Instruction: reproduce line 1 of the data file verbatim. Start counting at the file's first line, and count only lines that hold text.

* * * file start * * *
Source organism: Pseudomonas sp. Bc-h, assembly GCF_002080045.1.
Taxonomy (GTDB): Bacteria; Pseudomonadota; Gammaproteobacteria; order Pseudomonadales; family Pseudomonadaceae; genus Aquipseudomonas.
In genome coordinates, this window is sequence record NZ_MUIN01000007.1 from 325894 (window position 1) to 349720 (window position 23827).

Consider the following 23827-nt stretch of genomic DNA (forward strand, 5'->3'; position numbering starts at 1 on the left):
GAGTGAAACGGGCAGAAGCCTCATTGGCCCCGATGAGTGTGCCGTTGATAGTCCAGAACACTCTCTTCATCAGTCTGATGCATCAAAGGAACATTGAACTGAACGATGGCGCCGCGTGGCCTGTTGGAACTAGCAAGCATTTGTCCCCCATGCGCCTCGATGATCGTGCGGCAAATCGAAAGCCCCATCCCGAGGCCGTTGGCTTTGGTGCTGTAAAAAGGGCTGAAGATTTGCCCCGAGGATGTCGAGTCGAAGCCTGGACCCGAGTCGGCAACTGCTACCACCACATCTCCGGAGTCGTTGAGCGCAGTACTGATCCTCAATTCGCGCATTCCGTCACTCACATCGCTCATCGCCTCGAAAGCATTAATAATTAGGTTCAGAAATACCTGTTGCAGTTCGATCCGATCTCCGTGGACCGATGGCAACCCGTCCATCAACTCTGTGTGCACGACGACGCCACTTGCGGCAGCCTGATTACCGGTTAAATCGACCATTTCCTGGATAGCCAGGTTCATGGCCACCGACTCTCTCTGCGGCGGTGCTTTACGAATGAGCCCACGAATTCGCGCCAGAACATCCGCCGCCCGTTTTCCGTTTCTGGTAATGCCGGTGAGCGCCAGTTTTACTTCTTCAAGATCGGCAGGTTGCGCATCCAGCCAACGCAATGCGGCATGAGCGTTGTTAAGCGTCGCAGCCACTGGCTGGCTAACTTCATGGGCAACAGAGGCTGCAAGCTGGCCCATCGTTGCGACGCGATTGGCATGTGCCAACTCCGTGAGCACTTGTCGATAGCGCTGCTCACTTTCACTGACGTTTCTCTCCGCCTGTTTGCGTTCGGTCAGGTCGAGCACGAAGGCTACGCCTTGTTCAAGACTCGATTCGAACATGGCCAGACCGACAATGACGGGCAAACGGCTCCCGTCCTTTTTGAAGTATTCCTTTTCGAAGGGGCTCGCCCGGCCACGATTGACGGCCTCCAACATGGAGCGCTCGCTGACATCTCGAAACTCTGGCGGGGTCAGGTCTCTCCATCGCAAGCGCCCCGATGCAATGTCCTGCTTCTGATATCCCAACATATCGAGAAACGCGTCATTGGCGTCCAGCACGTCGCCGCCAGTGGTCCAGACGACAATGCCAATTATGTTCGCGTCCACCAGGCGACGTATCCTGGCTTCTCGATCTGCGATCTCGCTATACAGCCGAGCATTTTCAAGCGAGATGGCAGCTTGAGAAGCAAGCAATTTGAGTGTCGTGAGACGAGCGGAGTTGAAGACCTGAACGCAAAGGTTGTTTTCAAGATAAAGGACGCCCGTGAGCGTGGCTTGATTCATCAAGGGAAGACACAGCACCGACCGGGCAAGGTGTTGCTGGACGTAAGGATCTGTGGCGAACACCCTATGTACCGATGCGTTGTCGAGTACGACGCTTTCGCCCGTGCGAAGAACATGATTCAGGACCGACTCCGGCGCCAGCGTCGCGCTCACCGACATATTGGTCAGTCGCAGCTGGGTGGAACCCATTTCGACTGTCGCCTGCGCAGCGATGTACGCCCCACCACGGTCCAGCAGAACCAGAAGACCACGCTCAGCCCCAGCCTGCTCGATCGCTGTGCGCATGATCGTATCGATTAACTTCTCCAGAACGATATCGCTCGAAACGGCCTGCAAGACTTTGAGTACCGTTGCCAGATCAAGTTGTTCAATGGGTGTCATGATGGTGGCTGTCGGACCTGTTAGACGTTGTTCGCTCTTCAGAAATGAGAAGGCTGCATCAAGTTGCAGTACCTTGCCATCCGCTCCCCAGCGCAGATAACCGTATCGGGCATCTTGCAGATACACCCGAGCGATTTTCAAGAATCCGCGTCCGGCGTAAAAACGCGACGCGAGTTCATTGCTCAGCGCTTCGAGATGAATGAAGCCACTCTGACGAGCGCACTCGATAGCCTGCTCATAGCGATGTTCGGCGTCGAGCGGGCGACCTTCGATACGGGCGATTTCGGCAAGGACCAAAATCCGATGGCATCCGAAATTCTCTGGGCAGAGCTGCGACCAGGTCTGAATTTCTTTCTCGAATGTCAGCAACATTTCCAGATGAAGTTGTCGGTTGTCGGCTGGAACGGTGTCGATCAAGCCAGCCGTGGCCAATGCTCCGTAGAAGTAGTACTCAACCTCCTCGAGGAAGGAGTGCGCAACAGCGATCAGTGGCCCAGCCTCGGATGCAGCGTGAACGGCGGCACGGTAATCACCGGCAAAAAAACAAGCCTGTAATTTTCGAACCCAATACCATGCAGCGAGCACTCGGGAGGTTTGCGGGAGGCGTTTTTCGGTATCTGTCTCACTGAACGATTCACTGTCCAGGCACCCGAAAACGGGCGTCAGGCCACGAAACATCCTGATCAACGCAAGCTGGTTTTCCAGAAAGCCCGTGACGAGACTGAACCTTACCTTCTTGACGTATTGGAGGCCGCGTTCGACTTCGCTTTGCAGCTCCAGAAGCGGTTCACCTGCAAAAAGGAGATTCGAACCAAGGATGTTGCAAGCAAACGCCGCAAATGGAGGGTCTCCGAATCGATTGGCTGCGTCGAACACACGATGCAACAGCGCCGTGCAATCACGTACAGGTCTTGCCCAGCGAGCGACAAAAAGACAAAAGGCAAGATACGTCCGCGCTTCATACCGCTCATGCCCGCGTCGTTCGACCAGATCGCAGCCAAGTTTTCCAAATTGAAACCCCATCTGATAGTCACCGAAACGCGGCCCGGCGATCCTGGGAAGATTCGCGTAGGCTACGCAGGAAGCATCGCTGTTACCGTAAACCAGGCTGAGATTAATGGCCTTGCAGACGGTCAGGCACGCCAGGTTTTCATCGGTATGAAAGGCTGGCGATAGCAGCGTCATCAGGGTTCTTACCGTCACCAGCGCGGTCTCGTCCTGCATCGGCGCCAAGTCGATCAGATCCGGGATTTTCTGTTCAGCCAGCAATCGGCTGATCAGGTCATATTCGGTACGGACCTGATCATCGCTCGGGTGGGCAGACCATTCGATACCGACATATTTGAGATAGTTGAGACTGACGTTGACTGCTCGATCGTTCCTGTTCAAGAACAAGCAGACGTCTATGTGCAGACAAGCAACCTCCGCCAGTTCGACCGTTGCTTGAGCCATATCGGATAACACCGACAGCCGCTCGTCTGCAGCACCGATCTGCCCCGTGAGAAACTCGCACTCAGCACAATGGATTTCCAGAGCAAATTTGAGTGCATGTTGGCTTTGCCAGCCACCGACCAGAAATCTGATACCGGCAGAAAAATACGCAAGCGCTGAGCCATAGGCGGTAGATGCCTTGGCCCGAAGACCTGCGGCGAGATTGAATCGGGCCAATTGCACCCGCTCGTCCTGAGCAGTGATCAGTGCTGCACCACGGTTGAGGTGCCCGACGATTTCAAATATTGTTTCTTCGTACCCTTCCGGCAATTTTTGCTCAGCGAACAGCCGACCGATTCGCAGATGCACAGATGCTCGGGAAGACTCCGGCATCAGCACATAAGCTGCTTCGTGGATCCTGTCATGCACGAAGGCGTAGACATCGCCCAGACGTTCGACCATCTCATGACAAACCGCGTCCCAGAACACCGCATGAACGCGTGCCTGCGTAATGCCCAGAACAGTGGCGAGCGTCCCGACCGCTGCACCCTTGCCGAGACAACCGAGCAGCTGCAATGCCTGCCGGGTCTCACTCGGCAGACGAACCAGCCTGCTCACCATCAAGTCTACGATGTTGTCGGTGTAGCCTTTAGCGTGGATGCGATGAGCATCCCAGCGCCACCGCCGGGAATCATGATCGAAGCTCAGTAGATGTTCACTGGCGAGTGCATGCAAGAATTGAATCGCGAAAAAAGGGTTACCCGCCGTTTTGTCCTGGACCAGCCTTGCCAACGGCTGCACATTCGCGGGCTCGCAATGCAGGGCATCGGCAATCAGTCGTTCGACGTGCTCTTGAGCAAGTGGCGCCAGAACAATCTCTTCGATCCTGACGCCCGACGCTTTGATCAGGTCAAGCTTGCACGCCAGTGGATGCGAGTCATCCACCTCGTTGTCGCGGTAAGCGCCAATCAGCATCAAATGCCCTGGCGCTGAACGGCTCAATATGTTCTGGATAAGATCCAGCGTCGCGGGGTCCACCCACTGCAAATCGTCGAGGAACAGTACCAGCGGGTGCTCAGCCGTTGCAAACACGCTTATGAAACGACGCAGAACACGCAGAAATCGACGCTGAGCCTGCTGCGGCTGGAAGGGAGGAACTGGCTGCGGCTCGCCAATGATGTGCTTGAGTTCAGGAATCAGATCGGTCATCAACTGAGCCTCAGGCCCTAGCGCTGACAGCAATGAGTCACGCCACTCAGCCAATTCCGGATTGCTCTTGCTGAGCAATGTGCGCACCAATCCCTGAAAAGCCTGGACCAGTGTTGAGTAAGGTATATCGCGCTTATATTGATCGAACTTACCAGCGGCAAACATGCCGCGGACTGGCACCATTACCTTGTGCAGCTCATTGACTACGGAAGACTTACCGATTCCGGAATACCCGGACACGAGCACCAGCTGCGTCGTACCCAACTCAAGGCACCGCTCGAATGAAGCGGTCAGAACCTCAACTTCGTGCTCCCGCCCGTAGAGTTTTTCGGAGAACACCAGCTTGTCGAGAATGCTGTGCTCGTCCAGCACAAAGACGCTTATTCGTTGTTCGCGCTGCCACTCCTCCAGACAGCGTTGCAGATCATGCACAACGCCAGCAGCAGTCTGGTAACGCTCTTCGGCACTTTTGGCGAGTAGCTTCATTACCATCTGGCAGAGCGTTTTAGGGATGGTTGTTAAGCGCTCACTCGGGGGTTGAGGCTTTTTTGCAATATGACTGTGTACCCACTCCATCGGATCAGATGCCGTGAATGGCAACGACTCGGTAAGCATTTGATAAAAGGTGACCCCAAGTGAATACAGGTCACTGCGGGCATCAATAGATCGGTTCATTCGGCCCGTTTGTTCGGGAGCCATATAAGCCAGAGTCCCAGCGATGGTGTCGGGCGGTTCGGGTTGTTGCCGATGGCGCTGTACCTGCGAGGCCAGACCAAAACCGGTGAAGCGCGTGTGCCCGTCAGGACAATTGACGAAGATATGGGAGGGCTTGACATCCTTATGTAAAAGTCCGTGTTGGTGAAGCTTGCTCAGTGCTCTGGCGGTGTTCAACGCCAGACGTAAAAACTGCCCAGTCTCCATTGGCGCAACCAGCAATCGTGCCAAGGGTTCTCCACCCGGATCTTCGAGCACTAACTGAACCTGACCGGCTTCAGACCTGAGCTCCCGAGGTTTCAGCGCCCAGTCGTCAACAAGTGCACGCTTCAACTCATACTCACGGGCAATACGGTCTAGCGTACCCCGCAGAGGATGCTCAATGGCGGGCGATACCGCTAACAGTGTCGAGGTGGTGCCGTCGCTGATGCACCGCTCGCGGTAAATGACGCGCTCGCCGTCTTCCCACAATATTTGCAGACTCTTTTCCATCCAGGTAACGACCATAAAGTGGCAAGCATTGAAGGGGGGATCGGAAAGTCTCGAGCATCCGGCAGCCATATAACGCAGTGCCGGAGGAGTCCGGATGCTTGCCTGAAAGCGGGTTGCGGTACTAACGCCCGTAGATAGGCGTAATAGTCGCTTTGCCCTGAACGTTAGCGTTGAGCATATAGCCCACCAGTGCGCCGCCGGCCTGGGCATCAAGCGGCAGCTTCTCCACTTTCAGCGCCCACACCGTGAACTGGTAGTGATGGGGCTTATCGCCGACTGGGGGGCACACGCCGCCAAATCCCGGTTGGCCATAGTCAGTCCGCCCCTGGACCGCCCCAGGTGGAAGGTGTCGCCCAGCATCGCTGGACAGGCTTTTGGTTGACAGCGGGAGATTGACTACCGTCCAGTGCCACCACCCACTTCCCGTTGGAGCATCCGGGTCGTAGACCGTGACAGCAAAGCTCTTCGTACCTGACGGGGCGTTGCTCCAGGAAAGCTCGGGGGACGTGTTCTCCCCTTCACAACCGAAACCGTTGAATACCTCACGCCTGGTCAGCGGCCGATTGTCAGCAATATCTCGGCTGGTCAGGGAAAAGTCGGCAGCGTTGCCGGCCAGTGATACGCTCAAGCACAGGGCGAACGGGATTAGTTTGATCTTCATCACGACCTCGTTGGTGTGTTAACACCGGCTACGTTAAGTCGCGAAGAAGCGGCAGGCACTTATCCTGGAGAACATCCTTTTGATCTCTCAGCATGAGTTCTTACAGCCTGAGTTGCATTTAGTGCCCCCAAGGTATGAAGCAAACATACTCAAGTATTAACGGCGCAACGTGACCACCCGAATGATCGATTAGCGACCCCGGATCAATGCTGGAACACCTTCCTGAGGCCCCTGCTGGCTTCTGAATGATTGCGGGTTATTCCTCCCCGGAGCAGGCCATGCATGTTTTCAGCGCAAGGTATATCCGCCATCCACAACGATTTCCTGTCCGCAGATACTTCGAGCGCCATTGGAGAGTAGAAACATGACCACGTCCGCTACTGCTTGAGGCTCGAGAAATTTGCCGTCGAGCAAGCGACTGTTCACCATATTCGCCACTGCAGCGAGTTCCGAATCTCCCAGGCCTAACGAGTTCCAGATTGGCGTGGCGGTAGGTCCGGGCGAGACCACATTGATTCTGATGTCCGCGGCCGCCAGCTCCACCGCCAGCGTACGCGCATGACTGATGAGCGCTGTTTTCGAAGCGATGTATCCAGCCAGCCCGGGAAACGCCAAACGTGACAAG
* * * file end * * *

Source organism: Pseudomonas sp. Bc-h, assembly GCF_002080045.1.